Students in Barbados will explore water conservation during National Geographic Photo Camp
During the four-day workshop, Abell and Moyer together with Photo Camp staff will mentor the students as they expand their understanding of water issues central to their lives. Abell, Moyer and camp staff will brief them on photographic vision, equipment and technique, and lead them through the process of creating a story through photography and writing. The assignments and activities will focus on water scarcity, conservation, the beauty of water and how its forces have shaped the island. Camp staff will help the students document these issues in a meaningful way.
"We hope Photo Camp Barbados will provide local youngsters with a unique lens on the world and motivate them to care about and conserve water and the extraordinary diversity of life it sustains," said Terry Garcia, National Geographic's executive vice president, Mission Programs. "This is in line with National Geographic's mission to inspire people to care about the planet, and we are pleased to participate in this endeavor."
Participants, their families and the community are invited to a final presentation of the students' work on Wednesday, March 31, at The Errol Barrow Center for Creative Imagination, University of the West Indies, Cave Hill.
Cameras for the Photo Camp have been provided by Olympus Imaging America Inc. Memory cards have been donated to the Photo Camp program by PNY Technologies.
National Geographic Photo Camp has provided programs for more than 1,000 young people in over 45 locations since 2003. Photo Camps are also being held this year in Biscayne Bay, Fla.; Crimea, Ukraine; and Chad. Visit nationalgeographic.com/photocamp for more information.
Abell has contributed to National Geographic magazine for 40 years, documenting over 20 stories and producing eight books on a variety of cultural and wilderness topics. He is the author of "Seeing Gardens" and "Stay This Moment," a mid-career retrospective accompanied by an exhibition at the International Center of Photography, New York. He is also a teacher and artist.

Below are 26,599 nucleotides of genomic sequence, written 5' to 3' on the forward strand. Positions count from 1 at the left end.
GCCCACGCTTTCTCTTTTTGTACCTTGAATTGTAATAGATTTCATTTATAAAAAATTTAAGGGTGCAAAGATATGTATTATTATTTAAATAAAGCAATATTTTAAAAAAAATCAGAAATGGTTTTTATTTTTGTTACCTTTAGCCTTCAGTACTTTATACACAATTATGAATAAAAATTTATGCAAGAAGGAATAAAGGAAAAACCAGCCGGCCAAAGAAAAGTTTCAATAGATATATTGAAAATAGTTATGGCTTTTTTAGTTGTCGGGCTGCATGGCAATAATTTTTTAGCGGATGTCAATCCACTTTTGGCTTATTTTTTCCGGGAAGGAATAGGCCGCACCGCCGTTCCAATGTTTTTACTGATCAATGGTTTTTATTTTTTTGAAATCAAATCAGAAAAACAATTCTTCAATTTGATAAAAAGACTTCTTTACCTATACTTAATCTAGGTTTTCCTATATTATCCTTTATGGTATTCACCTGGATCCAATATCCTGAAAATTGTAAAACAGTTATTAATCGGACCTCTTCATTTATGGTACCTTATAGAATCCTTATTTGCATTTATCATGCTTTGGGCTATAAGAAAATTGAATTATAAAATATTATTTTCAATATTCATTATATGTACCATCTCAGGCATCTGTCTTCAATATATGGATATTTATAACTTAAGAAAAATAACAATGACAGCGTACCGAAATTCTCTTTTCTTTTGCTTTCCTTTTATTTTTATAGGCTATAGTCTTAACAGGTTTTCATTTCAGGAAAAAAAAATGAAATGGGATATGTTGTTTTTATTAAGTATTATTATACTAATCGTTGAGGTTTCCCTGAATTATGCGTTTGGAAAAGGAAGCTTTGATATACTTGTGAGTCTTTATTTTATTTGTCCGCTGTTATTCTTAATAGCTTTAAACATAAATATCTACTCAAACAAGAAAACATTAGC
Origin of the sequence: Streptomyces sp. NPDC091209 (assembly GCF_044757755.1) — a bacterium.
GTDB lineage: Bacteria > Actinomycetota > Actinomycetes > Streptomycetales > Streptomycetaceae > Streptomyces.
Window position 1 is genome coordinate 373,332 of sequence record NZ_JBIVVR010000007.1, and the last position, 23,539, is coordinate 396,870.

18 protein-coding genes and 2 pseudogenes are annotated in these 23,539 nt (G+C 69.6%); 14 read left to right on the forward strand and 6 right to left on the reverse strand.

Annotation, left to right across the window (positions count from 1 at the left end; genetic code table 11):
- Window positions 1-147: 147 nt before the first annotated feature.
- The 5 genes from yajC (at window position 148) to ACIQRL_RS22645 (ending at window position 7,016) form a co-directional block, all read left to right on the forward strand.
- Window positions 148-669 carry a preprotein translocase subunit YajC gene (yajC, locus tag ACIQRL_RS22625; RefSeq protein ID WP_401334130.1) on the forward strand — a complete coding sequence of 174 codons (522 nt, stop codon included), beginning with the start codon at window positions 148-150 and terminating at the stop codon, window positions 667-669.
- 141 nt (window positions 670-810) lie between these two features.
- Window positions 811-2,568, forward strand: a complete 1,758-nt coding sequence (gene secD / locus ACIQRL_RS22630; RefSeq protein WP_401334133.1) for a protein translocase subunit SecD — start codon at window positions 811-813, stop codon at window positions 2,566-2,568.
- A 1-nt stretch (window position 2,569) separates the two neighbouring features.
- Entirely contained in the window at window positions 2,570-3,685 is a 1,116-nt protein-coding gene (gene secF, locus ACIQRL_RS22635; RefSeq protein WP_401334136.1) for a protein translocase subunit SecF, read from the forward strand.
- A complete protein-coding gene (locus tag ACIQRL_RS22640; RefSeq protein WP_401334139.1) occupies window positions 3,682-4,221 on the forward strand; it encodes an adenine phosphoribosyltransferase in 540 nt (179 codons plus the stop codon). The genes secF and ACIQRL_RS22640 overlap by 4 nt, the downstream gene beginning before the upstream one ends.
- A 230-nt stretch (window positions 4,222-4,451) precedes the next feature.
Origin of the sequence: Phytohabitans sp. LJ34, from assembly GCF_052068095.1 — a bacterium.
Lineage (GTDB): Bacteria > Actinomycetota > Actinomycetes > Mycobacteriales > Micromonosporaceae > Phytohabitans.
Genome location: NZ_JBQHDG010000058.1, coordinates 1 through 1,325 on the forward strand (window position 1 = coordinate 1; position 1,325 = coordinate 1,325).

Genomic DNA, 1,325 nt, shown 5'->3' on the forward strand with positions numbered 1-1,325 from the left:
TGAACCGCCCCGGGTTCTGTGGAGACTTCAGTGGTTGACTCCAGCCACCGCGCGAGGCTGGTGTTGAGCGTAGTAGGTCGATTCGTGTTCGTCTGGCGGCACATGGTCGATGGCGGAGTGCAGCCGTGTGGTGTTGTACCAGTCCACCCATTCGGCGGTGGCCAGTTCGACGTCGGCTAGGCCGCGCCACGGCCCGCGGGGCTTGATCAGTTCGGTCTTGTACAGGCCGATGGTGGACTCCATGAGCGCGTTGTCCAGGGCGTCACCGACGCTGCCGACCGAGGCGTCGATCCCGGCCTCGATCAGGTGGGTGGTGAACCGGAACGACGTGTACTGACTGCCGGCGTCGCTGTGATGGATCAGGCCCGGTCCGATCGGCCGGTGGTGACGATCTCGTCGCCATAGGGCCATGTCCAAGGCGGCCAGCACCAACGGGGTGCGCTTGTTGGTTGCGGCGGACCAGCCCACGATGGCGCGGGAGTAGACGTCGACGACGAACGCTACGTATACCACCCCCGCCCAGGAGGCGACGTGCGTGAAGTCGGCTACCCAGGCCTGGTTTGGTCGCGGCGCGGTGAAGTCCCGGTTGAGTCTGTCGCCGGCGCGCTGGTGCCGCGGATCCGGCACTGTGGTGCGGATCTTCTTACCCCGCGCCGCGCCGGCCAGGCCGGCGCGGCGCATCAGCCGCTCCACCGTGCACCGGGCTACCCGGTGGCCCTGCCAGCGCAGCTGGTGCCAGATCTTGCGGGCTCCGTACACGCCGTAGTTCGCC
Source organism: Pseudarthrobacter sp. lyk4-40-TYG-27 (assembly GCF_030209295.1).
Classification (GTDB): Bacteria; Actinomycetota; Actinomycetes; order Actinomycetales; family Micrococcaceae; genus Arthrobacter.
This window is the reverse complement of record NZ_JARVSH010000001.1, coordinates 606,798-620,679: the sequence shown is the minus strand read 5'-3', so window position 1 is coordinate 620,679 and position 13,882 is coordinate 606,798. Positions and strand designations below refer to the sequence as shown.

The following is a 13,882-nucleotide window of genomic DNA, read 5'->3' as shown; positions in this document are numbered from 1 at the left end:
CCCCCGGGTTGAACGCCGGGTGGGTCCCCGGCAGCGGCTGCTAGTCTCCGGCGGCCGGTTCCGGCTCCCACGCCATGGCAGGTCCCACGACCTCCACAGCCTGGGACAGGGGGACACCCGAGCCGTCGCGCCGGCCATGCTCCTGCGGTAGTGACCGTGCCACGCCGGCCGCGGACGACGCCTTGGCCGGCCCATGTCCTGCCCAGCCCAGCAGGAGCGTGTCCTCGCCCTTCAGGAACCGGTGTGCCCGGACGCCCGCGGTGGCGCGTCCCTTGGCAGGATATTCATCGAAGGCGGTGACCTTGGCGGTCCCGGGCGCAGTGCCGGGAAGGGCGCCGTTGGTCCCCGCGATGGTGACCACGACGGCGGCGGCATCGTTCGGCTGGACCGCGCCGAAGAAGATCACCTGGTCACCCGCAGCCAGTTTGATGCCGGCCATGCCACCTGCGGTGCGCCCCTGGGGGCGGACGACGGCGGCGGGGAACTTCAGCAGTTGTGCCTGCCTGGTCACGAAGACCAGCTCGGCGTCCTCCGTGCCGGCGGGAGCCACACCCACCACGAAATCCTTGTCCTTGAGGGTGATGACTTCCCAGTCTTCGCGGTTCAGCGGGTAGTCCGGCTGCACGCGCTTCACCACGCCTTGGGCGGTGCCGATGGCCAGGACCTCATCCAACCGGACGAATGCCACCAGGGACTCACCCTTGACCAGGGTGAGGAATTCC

Moyer, a contributing photographer for National Geographic magazine and other national publications, has been committed to telling stories that put a human face on today's news for the past 15 years. He has worked on three stories for National Geographic, including "The Sinai: A Separate Peace" in the March 2009 issue.
The National Geographic Society is one of the world's largest nonprofit scientific and educational organizations. Founded in 1888 to "increase and diffuse geographic knowledge," the Society works to inspire people to care about the planet. It reaches more than 375 million people worldwide each month through its official journal, National Geographic, and other magazines; National Geographic Channel; television documentaries; music; radio; films; books; DVDs; maps; exhibitions; live events; school publishing programs; interactive media; and merchandise. National Geographic has funded more than 9,200 scientific research, conservation and exploration projects and supports an education program promoting geographic literacy. For more information, visit nationalgeographic.com.